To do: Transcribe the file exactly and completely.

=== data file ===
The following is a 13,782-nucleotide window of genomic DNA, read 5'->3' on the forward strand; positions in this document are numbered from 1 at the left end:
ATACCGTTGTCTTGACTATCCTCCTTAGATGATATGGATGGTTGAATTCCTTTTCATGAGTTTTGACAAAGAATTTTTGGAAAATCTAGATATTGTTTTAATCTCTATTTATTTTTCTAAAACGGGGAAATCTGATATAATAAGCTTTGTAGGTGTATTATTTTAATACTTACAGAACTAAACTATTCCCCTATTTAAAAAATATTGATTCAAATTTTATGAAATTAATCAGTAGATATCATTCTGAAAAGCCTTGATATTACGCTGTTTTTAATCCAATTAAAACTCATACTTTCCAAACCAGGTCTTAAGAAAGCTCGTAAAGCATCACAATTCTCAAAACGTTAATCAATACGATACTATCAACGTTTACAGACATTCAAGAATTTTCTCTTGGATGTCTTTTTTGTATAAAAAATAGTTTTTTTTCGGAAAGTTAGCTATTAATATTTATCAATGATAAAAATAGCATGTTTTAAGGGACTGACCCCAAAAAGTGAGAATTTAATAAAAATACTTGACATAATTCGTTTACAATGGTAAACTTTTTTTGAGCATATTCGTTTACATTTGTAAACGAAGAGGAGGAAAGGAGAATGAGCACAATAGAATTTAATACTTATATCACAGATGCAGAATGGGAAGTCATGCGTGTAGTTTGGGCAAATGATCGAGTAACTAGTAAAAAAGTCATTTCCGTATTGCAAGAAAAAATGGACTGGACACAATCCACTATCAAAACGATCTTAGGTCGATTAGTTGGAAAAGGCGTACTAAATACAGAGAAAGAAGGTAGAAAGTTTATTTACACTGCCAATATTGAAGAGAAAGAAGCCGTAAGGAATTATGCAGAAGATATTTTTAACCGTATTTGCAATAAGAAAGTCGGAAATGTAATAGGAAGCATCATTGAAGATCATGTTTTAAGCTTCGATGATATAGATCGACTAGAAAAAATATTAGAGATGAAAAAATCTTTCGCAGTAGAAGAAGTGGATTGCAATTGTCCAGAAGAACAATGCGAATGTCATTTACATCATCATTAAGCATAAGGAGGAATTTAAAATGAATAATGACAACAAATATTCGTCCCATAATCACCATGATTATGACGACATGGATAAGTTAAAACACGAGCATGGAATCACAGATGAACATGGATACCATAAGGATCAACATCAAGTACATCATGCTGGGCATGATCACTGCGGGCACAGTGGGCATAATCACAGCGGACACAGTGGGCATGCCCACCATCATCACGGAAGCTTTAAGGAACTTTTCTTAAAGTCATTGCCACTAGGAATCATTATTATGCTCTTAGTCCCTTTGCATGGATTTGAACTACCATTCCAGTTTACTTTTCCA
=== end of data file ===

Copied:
The following is a 13,782-nucleotide window of genomic DNA, read 5'->3' on the forward strand; positions in this document are numbered from 1 at the left end:
ATACCGTTGTCTTGACTATCCTCCTTAGATGATATGGATGGTTGAATTCCTTTTCATGAGTTTTGACAAAGAATTTTTGGAAAATCTAGATATTGTTTTAATCTCTATTTATTTTTCTAAAACGGGGAAATCTGATATAATAAGCTTTGTAGGTGTATTATTTTAATACTTACAGAACTAAACTATTCCCCTATTTAAAAAATATTGATTCAAATTTTATGAAATTAATCAGTAGATATCATTCTGAAAAGCCTTGATATTACGCTGTTTTTAATCCAATTAAAACTCATACTTTCCAAACCAGGTCTTAAGAAAGCTCGTAAAGCATCACAATTCTCAAAACGTTAATCAATACGATACTATCAACGTTTACAGACATTCAAGAATTTTCTCTTGGATGTCTTTTTTGTATAAAAAATAGTTTTTTTTCGGAAAGTTAGCTATTAATATTTATCAATGATAAAAATAGCATGTTTTAAGGGACTGACCCCAAAAAGTGAGAATTTAATAAAAATACTTGACATAATTCGTTTACAATGGTAAACTTTTTTTGAGCATATTCGTTTACATTTGTAAACGAAGAGGAGGAAAGGAGAATGAGCACAATAGAATTTAATACTTATATCACAGATGCAGAATGGGAAGTCATGCGTGTAGTTTGGGCAAATGATCGAGTAACTAGTAAAAAAGTCATTTCCGTATTGCAAGAAAAAATGGACTGGACACAATCCACTATCAAAACGATCTTAGGTCGATTAGTTGGAAAAGGCGTACTAAATACAGAGAAAGAAGGTAGAAAGTTTATTTACACTGCCAATATTGAAGAGAAAGAAGCCGTAAGGAATTATGCAGAAGATATTTTTAACCGTATTTGCAATAAGAAAGTCGGAAATGTAATAGGAAGCATCATTGAAGATCATGTTTTAAGCTTCGATGATATAGATCGACTAGAAAAAATATTAGAGATGAAAAAATCTTTCGCAGTAGAAGAAGTGGATTGCAATTGTCCAGAAGAACAATGCGAATGTCATTTACATCATCATTAAGCATAAGGAGGAATTTAAAATGAATAATGACAACAAATATTCGTCCCATAATCACCATGATTATGACGACATGGATAAGTTAAAACACGAGCATGGAATCACAGATGAACATGGATACCATAAGGATCAACATCAAGTACATCATGCTGGGCATGATCACTGCGGGCACAGTGGGCATAATCACAGCGGACACAGTGGGCATGCCCACCATCATCACGGAAGCTTTAAGGAACTTTTCTTAAAGTCATTGCCACTAGGAATCATTATTATGCTCTTAGTCCCTTTGCATGGATTTGAACTACCATTCCAGTTTACTTTTCCA